Failing to wear a motorcycle helmet in California when required by law can result in legal consequences. Here are the potential legal consequences for not wearing a motorcycle helmet in California:
- Traffic Violation: Not wearing a helmet when required by law is considered a traffic violation. Specifically, it is a violation of California Vehicle Code Section 27803.
- Traffic Ticket: If you are caught riding a motorcycle without a helmet, you may receive a traffic ticket from law enforcement officers. The ticket typically includes a fine, which can vary depending on the specific circumstances and location but is typically several hundred dollars.
- Points on Your Driving Record: In addition to the fine, a violation for not wearing a motorcycle helmet may result in points being added to your driving record. Accumulating too many points on your record can lead to higher insurance premiums and potential issues with your driving privileges.
- Insurance Implications: Fines and points on your driving record can lead to increased insurance premiums, making motorcycle insurance more expensive if you are found to be in violation of helmet laws.
- Safety Risk: Perhaps the most significant consequence of not wearing a motorcycle helmet is the increased risk of severe injury or death in the event of an accident. Helmets are designed to protect riders’ heads, and not wearing one puts you at a much higher risk of head injuries in a crash.
- Exemption Challenges: If you claim an exemption from the helmet law based on age and qualifications (having a motorcycle license for at least two years or completing an approved safety course), you may be asked to provide proof of your qualifications if you are stopped by law enforcement.
It’s essential to prioritize safety and adhere to the helmet laws in California, as helmets significantly reduce the risk of head injuries in motorcycle accidents. Even if you meet the exemption criteria, consider the potential consequences and the importance of protecting yourself by wearing an approved helmet while riding a motorcycle. Additionally, be aware that laws and penalties can change, so it’s advisable to check with the California Department of Motor Vehicles (DMV) or legal authorities for the most up-to-date information on helmet-related penalties and fines.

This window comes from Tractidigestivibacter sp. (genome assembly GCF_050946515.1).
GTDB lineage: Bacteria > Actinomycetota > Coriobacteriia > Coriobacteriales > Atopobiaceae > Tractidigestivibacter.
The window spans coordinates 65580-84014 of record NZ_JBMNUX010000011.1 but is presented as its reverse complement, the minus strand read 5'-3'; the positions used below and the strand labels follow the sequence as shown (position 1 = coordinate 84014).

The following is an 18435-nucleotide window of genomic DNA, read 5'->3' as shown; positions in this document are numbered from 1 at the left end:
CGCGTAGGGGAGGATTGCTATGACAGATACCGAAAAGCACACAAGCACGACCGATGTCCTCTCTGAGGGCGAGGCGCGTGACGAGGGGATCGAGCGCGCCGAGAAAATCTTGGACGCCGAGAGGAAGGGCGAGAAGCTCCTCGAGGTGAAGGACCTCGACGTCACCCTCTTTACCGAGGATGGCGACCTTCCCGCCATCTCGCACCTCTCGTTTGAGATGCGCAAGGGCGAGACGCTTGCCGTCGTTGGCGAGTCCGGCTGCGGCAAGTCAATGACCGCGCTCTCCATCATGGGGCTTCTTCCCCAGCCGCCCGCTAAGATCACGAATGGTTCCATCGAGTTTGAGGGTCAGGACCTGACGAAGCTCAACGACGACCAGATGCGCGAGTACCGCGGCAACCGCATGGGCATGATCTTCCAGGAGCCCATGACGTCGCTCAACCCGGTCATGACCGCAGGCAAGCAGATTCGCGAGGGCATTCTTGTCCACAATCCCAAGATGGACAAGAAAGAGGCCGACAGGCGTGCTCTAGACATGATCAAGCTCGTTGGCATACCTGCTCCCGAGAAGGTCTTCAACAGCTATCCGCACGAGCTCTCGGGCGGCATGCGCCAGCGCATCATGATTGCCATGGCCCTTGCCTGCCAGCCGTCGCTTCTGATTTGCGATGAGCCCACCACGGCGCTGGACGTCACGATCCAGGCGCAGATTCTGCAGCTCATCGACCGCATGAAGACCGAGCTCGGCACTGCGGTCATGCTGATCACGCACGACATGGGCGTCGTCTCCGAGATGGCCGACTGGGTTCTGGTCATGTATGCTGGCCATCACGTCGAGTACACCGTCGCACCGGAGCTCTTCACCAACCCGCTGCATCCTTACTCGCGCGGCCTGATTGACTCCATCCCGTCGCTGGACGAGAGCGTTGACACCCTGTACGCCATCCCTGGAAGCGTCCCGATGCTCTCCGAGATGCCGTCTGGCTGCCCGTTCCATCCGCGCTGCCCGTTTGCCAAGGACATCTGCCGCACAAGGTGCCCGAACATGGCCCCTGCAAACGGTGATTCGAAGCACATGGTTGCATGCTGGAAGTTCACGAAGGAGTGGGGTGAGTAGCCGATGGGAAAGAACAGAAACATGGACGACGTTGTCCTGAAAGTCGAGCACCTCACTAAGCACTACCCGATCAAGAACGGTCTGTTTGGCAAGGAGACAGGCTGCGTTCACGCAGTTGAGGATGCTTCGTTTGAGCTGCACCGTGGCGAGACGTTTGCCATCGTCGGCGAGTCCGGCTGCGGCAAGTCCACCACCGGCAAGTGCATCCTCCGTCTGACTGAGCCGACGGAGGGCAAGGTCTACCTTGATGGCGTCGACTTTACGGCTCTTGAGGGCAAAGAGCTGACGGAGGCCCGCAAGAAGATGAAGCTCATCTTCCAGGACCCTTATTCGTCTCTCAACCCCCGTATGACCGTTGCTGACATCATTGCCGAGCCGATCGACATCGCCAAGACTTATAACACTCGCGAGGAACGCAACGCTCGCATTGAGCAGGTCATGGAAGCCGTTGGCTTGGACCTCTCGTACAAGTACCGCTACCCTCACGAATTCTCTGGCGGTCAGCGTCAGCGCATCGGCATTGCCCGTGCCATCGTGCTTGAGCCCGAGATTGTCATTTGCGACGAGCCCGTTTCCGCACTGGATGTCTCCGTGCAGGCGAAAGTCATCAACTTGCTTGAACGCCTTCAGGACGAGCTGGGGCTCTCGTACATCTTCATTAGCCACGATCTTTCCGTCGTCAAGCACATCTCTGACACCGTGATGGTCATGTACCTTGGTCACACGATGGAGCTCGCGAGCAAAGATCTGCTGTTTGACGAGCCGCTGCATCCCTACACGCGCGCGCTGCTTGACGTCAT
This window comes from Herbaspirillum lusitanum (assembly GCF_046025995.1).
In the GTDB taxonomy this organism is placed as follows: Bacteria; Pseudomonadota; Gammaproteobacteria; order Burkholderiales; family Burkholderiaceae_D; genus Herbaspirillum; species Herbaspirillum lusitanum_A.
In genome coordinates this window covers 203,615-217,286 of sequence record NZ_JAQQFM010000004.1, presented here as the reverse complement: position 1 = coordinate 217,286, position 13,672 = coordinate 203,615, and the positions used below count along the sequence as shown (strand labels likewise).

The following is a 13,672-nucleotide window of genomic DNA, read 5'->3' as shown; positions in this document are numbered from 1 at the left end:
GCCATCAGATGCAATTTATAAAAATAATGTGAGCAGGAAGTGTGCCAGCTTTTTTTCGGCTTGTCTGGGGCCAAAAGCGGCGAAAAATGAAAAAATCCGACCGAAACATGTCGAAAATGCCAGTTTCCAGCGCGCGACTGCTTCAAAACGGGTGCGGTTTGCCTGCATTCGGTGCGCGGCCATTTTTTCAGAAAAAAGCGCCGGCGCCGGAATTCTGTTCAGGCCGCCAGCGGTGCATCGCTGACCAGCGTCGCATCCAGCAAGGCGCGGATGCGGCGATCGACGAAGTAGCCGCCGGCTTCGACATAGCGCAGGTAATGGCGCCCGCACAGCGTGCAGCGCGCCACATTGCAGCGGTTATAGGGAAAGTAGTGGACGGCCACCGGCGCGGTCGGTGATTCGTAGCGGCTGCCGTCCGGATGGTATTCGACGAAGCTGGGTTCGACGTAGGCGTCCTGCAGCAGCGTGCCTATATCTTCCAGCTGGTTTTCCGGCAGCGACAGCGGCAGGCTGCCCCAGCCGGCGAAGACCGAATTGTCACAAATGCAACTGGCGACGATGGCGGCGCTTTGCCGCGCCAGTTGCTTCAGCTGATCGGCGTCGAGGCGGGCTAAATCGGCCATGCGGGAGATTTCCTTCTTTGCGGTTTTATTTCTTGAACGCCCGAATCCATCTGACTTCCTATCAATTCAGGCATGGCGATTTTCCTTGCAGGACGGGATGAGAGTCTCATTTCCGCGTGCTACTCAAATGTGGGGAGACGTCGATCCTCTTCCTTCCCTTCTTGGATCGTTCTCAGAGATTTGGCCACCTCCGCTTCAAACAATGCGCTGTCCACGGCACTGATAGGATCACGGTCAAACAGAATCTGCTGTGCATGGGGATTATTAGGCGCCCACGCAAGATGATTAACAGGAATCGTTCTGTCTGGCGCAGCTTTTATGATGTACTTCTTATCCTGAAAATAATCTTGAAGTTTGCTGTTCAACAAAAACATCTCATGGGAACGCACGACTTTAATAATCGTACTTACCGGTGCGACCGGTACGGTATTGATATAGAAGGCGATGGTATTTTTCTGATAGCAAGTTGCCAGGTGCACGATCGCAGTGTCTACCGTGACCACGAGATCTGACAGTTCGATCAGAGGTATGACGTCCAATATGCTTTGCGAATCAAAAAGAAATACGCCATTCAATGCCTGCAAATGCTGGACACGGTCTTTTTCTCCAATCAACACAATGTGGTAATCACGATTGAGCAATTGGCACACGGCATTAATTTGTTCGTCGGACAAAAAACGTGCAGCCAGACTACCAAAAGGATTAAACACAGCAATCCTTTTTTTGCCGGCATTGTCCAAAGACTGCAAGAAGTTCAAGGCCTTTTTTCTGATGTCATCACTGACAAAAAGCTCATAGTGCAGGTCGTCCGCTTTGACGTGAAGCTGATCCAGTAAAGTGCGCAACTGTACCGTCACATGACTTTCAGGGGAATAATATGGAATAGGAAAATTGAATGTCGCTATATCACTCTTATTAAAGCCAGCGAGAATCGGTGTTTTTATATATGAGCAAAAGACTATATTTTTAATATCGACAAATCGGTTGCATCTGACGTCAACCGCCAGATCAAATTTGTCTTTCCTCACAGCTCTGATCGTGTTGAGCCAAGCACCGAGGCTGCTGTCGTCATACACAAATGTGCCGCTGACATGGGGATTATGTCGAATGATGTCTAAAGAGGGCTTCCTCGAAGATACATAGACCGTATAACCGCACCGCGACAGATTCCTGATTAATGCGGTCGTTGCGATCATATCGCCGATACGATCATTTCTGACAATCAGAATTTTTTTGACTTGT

Sikhs may soon no longer have to wear helmets in California
On February 17, 2023, California State Senator Brian Dahle introduced Senate Bill 847 within the legislative chamber. The content of this bill outlines proposed amendments to Section 27803 of California’s current Vehicle Code, which pertains to the helmet requirements for motorcyclists, operators of motor-driven cycles, and users of motorized bicycles. If approved in its current form, the bill aims to introduce an exemption in California’s vehicle code for members of the Sikh faith.
Following its introduction, the bill underwent the necessary scrutiny within Senate committees before being subjected to three readings on the Senate floor for consideration by its members. On May 31, 2023, it secured passage in the state senate with a vote count of 21 in favor and eight against. The next procedural step for the bill is its transfer to the California State Assembly.
As of June 1, 2023, Section 27803 of the California Vehicle Code stipulates that “a driver and any passenger must wear a safety helmet meeting requirements established pursuant to Section 27802 when riding on a motorcycle, motor-driven cycle, or motorized bicycle.” It proceeds to delineate specific provisions for both operators and passengers, while also excluding operators and passengers of fully enclosed three-wheeled motor vehicles that exceed seven feet in length, are over four feet in width, and weigh more than 900 pounds.
The proposed amendment introduces a new subsection (g) directly below the exception for operators of these three-wheeled vehicles, which reads as follows: “This section does not apply to a driver or passenger who wears a turban or patka as an expression of the person’s religious belief and practice when riding on a motorcycle, motor-driven cycle, or motorized bicycle.”